If there were a massive solar storm that was going to strike Earth today, we'd have some major problems. Our technology would be wiped out and we'd probably have to rebuild everything. Luckily for us, it isn't probably that this will happen anytime soon. However, four billion years ago, it was a common occurrence. All of those storms that could take our lives away may be the things that kickstarted us way back when.
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This is the conclusion that has startled researchers. Published in Nature Geoscience, it builds on the discovery that young, sun-like stars may have had input into the formation of earth. Baby suns give out energy during "solar superflares" that are pretty violent and powerful.
NASA's Vladimir Airapetian has shown that if our sun was as active some 4 billion years ago, it could be that power that made Earth habitable. According to his models, as the solar superflares from the sun pounded our atmosphere, the started the chemical reactions that brought on greenhouse gases and other essential parts of human life.
“The Earth should have been in a deep freeze four billion years ago,” Airapetian said, referring to the “faint young sun paradox” first raised by Carl Sagan and George Mullen in 1972. The paradox came about when Sagan and Mullen realized that Earth had signs of liquid water as early as 4 billion years ago, while the sun was only 70 percent as bright as it is today. “The only way [to explain this] is to somehow incorporate a greenhouse effect,” Airapetian said.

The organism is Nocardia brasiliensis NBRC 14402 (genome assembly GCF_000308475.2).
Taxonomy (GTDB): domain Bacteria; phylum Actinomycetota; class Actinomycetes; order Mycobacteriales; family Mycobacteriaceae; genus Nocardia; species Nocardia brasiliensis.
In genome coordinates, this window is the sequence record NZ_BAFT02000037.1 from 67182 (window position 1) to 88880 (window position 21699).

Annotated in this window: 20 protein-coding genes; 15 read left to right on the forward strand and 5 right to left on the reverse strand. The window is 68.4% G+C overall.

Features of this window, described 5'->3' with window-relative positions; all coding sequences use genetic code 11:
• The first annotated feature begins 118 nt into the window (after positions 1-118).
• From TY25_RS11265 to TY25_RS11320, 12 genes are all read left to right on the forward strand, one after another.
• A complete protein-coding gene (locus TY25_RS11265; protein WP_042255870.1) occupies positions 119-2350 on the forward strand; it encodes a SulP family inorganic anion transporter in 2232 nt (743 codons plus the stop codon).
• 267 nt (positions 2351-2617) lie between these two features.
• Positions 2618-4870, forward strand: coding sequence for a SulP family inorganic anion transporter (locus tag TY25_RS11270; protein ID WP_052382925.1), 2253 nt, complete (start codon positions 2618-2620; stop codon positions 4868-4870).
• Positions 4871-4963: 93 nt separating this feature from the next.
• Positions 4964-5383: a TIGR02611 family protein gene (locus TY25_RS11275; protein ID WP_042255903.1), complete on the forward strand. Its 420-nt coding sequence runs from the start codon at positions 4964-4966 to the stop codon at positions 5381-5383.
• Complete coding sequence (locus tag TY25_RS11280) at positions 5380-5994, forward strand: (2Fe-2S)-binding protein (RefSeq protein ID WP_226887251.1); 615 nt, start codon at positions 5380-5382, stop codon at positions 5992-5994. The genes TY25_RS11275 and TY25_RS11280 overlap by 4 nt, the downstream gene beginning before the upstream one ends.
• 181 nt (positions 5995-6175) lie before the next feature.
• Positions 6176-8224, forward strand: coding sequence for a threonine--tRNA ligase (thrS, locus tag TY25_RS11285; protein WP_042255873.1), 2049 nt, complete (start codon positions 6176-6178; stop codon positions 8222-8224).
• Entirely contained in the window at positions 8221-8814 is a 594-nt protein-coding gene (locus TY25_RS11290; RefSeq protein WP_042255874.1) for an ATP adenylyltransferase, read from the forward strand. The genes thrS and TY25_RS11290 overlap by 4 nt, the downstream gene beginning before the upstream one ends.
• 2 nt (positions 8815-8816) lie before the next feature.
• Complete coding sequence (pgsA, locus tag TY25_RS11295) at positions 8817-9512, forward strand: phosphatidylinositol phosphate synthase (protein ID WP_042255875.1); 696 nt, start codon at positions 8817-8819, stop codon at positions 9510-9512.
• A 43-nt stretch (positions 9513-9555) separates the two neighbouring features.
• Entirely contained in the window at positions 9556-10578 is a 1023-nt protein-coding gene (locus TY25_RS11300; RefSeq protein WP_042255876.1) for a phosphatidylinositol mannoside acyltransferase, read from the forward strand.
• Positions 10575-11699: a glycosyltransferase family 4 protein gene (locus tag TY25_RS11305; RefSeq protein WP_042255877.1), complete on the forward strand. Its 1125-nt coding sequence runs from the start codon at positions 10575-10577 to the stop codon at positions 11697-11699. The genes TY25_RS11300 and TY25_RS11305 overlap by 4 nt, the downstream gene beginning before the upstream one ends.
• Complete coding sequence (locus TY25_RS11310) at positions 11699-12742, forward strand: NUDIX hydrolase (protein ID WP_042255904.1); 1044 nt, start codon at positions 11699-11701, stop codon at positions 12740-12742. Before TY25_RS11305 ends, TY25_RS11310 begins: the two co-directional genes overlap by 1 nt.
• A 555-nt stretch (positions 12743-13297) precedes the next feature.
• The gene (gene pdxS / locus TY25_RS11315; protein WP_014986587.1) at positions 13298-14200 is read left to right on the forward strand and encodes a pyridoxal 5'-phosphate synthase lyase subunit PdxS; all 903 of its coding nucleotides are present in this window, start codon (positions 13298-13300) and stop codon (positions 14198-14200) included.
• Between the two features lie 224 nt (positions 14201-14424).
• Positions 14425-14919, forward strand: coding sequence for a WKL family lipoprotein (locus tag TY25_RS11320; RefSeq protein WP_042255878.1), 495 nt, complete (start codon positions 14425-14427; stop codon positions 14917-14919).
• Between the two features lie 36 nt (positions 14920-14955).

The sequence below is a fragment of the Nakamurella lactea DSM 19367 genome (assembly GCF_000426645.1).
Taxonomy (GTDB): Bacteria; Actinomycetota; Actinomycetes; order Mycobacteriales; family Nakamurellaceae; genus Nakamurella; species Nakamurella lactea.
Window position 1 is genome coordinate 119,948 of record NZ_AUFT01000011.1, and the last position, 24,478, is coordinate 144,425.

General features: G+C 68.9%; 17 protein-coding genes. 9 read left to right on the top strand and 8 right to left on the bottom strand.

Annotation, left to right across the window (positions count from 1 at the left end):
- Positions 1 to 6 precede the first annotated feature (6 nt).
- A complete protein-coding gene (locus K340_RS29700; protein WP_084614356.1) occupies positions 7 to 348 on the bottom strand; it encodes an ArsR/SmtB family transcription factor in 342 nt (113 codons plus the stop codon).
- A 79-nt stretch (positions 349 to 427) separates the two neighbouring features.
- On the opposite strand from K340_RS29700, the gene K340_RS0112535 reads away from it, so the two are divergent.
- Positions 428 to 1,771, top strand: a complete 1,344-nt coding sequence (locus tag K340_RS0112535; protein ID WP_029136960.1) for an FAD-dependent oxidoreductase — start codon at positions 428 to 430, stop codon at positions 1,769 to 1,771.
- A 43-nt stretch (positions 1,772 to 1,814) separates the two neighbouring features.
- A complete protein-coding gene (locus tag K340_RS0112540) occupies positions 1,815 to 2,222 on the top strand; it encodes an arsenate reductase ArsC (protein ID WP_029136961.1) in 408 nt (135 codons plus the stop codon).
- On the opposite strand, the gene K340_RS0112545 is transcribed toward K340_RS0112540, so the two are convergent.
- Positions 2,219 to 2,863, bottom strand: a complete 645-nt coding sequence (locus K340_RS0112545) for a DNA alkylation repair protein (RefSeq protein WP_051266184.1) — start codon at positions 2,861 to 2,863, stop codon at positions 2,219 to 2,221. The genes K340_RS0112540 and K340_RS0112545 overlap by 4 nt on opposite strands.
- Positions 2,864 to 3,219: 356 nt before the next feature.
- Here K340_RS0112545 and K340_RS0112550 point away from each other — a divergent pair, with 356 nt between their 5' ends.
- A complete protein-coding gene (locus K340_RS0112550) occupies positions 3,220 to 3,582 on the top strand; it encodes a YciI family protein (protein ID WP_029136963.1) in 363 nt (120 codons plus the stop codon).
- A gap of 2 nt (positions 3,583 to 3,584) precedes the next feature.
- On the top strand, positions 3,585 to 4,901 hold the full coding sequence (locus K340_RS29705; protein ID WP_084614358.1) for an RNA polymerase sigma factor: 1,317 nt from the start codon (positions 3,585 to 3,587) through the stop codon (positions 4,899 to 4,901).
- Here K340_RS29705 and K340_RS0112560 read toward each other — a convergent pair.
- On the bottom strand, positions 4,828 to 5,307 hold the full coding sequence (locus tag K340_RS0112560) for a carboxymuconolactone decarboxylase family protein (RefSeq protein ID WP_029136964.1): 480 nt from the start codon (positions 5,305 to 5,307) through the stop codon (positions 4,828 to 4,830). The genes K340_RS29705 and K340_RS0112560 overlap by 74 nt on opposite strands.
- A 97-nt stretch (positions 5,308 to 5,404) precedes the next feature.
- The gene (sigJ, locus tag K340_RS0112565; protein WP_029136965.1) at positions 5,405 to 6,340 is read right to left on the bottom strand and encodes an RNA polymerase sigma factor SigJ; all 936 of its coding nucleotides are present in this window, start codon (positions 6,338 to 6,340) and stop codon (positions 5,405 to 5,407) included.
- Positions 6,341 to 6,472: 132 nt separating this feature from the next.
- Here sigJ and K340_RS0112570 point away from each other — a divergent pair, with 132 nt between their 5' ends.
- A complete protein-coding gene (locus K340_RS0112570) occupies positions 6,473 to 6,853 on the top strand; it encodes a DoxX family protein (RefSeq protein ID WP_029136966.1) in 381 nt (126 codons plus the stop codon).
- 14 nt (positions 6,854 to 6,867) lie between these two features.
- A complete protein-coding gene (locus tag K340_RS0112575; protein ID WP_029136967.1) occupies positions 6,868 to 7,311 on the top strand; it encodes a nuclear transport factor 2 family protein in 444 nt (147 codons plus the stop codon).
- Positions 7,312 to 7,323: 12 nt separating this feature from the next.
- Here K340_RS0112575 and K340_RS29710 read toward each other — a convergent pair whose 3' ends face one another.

The new study also solves another problem about how the first biological molecules, including proteins, DNA, and RNA, scavenged through nitrogen in order to form. Ancient Earth's atmosphere was composed of inert nitrogen gas (N2). Now specialized bacteria called "nitrogen fixers" can break N2 into ammonia, but that was possible with early biology.
This new study says that the solution to these problems comes from space weather. Airapetia discovered the stars like our sun are extremely explosive in their youth and then calm down as they age.
“It is a crazy amount of energy. I can hardly comprehend it myself,” Ramses Ramirez—an astrobiologist at Cornell University who was not involved with the study but collaborates with Airapetian—said to Gizmodo.
It occurred to Airapetian that he could use this to look at our early solar system. He calculated that around 4 billion year ago, our sun probably had dozens of superflares every day, with one or more grazing Earth's magnetic field per 24 hours. “Basically, the Earth was under constant attack from super Carrington-sized events,” he said.
He used models to show that there are solar superflares that are strong enough to compress Earth's magnetosphere, which encircles the planet. They would also be able to bust a hole into that magnetosphere near the poles, entering the atmosphere and colliding with carbon dioxide, methane, and nitrogen.
“So now you have these particles interacting with molecules in the atmosphere and creating new molecules—like a chain reaction,” Airapetian said.
All of these together form the building blocks of life.
“People have looked at lightning and falling meteorites as ways to initiate nitrogen chemistry,” Ramirez said. “I think the coolest thing about this paper is that nobody had really thought about looking at solar storms.”
It is still up for debate to see if this is really what was needed to jumpstart life and the investigation is already underway in Tokyo and elsewhere.
“Ultimately, this will inform us whether the energy from a star is available in a way that can create the chemistry to create biomolecules,” Airapetian said. “Without that, it would be a miracle to have life.”